Actual number of slaves counted for taxes and representation

14 The Commerce Compromise
Commerce= Trade The Issue: North- wants a government to regulate trade South- worried there will be tariffs on produce exported and that slavery will be restricted

15 Commerce Compromise To compromise the delegates agreed that the congress could not pass export duties (taxes). Additionally, Congress could not prohibit or limit slavery for 20 years. Additionally, runaway slaves had to be returned to the South. Slavery could not be prohibited for the next 20 years. What problems do you foresee with this arrangement?

16 Presidency Compromise
The Americans were still distrustful of a strong government, so outlining the president’s powers was especially difficult. Federalists- supporting stronger government these delegates wanted a long term of office and direct elections Anti-Federalists- Supported stronger state governments and wanted a short presidential term and election by state legislatures.

17 Presidency Compromise
-Four year Terms -Indirect Election (Electoral College) ** Notice there is NO limit to the number of terms**

18 Copy this table Compromise Issue Solution The Great Compromise
Equal or proportionate representation in Congress States would have equal representation in the Senate, but the House would be depend on population Three-Fifths Compromise Counting enslaved people within population to determine representation Enslaved people were counted as 3/5 of one person, both for taxation and representation Commerce Compromise Granting Congress the power to regulate interstate and foreign trade Congress is forbidden from taxing state exports, or passing anti-slavery trade laws for 20 years Presidency Compromise Length of a president’s term of office and method of election Presidents will serve a 4yr term and be elected by the electoral college

19 Review The primary purpose of the Articles of Confederation was to
(1) provide revenues for the national government (2) establish the basic framework of the national government (3) give the national government the power to regulate interstate commerce (4) guarantee a bill of rights to protect citizens from the national government Which statement regarding the United States Congress is best supported by the information in this cartoon? (1) Congress must meet at least once every year. (2) Members of the House of Representatives must be chosen every two years. (3) Each house of Congress must publish a journal of its proceedings. (4) Representation in the House of Representatives is based on state population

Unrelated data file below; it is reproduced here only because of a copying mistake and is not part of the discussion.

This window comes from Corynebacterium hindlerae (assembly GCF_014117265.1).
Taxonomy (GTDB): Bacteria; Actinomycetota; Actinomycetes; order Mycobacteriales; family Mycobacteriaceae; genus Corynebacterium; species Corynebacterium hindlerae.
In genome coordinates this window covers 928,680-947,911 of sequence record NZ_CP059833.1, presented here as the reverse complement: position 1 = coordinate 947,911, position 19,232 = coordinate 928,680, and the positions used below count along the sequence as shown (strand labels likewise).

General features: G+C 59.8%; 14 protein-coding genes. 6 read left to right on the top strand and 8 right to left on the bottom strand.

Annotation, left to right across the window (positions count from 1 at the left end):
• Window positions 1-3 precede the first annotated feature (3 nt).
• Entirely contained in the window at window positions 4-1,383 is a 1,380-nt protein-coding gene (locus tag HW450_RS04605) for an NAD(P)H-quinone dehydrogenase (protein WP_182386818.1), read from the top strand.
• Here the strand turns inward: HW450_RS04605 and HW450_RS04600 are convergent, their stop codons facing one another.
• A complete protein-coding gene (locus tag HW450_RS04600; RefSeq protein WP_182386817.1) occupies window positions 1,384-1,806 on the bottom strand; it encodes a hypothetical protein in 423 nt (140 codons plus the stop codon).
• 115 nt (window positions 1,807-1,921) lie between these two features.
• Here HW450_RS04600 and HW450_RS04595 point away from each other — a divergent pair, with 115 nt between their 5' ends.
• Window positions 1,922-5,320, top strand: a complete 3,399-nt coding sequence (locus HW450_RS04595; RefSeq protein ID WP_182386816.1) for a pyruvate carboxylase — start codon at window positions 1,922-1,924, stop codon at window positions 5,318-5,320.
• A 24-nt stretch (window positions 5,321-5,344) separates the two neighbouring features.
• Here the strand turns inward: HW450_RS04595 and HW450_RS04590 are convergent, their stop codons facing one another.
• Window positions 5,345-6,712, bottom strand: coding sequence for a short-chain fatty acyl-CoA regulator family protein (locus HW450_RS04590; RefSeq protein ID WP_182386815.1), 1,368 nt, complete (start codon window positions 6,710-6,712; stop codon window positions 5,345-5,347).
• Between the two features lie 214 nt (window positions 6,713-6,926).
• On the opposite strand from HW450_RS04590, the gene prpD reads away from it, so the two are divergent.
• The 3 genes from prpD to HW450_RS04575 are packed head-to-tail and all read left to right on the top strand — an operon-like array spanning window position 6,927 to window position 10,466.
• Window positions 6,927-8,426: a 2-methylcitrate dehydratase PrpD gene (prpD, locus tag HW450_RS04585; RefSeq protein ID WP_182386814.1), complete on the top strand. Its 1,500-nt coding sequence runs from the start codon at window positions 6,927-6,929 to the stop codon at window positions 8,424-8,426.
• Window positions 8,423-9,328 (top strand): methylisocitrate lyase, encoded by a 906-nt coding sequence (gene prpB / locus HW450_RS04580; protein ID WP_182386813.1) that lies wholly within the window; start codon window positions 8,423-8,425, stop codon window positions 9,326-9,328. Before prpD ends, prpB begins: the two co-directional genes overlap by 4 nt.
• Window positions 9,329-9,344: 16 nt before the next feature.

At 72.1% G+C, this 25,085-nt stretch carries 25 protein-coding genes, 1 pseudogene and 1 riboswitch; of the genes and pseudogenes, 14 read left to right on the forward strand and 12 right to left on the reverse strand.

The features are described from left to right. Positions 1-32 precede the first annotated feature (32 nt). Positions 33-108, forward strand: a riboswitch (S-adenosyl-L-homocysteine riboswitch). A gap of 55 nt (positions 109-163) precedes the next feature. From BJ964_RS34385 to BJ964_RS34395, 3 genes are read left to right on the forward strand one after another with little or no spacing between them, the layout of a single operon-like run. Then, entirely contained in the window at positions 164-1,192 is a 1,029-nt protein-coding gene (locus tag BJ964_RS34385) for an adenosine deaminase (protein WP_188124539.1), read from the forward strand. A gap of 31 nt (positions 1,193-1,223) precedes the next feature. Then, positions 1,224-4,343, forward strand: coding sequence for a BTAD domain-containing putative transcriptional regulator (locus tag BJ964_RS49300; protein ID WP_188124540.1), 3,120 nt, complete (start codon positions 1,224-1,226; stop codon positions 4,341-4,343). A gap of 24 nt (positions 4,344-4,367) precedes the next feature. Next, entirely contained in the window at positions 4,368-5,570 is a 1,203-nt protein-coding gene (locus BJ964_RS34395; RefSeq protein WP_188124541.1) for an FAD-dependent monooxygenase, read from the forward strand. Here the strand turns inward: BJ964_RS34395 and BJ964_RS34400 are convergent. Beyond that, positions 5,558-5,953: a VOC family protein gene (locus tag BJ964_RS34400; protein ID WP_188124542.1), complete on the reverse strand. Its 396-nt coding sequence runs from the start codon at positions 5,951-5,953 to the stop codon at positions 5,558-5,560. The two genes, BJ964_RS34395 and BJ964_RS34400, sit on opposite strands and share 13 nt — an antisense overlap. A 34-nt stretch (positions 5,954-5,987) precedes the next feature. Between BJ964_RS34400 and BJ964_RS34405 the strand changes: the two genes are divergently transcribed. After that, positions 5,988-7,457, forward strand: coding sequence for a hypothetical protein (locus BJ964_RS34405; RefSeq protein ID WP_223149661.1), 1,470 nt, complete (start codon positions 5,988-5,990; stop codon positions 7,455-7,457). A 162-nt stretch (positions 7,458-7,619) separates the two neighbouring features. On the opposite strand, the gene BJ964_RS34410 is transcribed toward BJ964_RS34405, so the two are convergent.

20 Federalist vs. Anti-Federalists

21 Ratification Ratify- Approve
Once the delegation had written the constitution it had to be ratified, or approved by the states. The writers had written that 9 of the 13 colonies must approve the constitution for it to go into effect. However, there were fierce debates in all the states between the Federalists and Anti-Federalists. Federalists: Wrote the “Federalist Papers” to promote ratification Anti-Federalists: Worried the constitutional government would threaten the rights of the people. Demanded a Bill of Rights. Ratify- Approve


23 The United States Constitution

24 Ratification Ultimately the new Constitution was approved by the 13 colonies, and went into effect in The first president was George Washington. Some didn’t want to approve the constitution because they were worried they would lose their rights. So Congress immediately went into session to respond to calls for a Bill of Rights. The first ten amendments were passed by 1791.

25 US Constitution The US Constitution provides a clearly defined framework of government. The Preamble provides the reasons for writing it: -to create a better stronger government -to ensure a system of justice -to provide for peace at home -to provide for the defense of the nation -to promote the well being of the people -to secure liberty to the people and to future generations.